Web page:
To Be Frank - Those golden oldie 45s

A recent story on the BBC News website invited readers to recall the first record they ever bought by asking: “What was your first CD?”

Good lord! No doubt to the young whippersnapper who wrote that, the dark days before CDs are so prehistoric that clearly no survivors could still be alive, save maybe simpering, dribbling wrecks.

Well, before someone says that sounds a lot like me, let’s move swiftly on – because for something so trivial and so personal, this is a perennially fascinating question.

Do you remember the first time? That you bought a record, I mean! Honestly, your mind! It’s still a favourite question asked by music magazines, usually accompanied by the trickier one of where you bought it.

As a lifelong music fan, that is someone nearly old enough to remember 78s (but not quite), I’d love to be able to say that the first record I bought was a classic – a legendary riff-tastic rock tune, or a peerless piece of pop history.

Something like Brown Sugar by the Rolling Stones, or Keep On Running by the Spencer Davis Group. Tin Soldier by the Small Faces is pretty fantastic, and I’ve always loved Heroes And Villains by the Beach Boys ...

Strictly speaking (although this doesn’t really count) (so this isn’t the rubbish bit) (at all), the first record I ever remember badly wanting to buy was Nancy Sinatra’s You Only Live Twice (what that BBC whippersnapper probably thinks of as Robbie Williams’ Millennium).

I say wanting to buy, because I was only nine, and my parents didn’t even have a record player – so that was a non-starter, really. Yes, I know, it’s almost inconceivable to think of today, when even our granddaughter, who is only three, has her own little CD player (hmm ... wonder if she’ll admit to the Mickey Mouse March or the Peppa Pig theme as being her first record when she’s older?!).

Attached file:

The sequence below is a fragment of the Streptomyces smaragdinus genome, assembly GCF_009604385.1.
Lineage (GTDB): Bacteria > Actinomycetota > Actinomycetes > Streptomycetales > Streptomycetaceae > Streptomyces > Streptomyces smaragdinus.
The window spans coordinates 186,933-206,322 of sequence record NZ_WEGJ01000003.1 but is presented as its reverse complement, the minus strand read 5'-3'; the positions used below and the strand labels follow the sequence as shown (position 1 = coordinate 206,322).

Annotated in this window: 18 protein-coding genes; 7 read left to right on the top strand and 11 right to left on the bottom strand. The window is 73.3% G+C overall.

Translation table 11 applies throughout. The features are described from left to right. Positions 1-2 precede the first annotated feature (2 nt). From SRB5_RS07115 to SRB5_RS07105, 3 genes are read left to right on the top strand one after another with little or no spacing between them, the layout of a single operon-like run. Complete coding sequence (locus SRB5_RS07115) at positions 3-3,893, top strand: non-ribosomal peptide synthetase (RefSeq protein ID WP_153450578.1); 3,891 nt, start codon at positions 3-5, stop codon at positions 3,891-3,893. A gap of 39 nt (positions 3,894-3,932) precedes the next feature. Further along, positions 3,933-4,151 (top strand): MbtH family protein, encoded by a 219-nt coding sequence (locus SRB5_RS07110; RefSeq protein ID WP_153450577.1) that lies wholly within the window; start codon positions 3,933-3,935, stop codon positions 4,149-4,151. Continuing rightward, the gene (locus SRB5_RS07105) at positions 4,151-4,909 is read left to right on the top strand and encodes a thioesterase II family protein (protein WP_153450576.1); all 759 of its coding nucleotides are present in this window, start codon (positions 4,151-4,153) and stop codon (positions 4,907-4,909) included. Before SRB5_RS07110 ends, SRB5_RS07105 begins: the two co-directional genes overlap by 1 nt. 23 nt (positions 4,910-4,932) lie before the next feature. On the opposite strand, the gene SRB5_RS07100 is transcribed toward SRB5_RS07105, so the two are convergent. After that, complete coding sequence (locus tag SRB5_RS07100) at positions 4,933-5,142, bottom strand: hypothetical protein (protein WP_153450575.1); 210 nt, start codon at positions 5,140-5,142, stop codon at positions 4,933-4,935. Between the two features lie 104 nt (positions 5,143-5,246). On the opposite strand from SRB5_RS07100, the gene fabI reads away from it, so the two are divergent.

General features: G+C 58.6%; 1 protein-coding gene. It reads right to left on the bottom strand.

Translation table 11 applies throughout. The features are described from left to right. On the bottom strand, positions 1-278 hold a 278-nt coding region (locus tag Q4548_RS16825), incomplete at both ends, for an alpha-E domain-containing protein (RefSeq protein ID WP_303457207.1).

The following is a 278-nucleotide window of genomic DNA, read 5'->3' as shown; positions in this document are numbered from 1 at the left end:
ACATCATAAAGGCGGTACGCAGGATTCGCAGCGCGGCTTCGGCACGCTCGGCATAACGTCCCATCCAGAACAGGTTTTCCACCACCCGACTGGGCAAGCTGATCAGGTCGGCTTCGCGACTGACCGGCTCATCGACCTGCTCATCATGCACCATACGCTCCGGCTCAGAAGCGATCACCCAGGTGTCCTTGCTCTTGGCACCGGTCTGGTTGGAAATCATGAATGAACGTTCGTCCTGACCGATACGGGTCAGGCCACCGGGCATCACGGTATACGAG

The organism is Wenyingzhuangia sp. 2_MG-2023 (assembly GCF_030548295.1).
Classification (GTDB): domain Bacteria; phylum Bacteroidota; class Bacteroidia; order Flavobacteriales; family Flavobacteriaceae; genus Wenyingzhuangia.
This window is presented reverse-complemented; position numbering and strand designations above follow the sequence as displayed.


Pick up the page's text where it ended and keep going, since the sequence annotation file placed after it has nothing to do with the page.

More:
Still, that’s as close as I ever got to having a deprived childhood, and happily the situation was rectified a few years later when I persuaded my parents to buy an old-fashioned gramophone (no, not one with a horn – don’t be cheeky).

So my first record? That’s where the rubbish bit comes in. Do you remember those early Top Of The Pops LPs? Nothing to do with the TV show.

Because the music was chart hits of the day ... but not even by the original artists.

Just some bunch of nameless studio musicians, having a go! I’ve been obsessed with getting original recordings of things ever since. (Still, those covers were nice ...).

The first single I ever bought was a bit more respectable – Resurrection Shuffle, by Ashton, Gardner And Dyke. One of the few hit singles to have a long drum intro. I was 13, and probably got it from Morling’s music shop in Lowestoft.

So what was your first record? Why don’t you drop me a line at – I’d love to know, however old, modern, wonderful, or rubbish, it may be!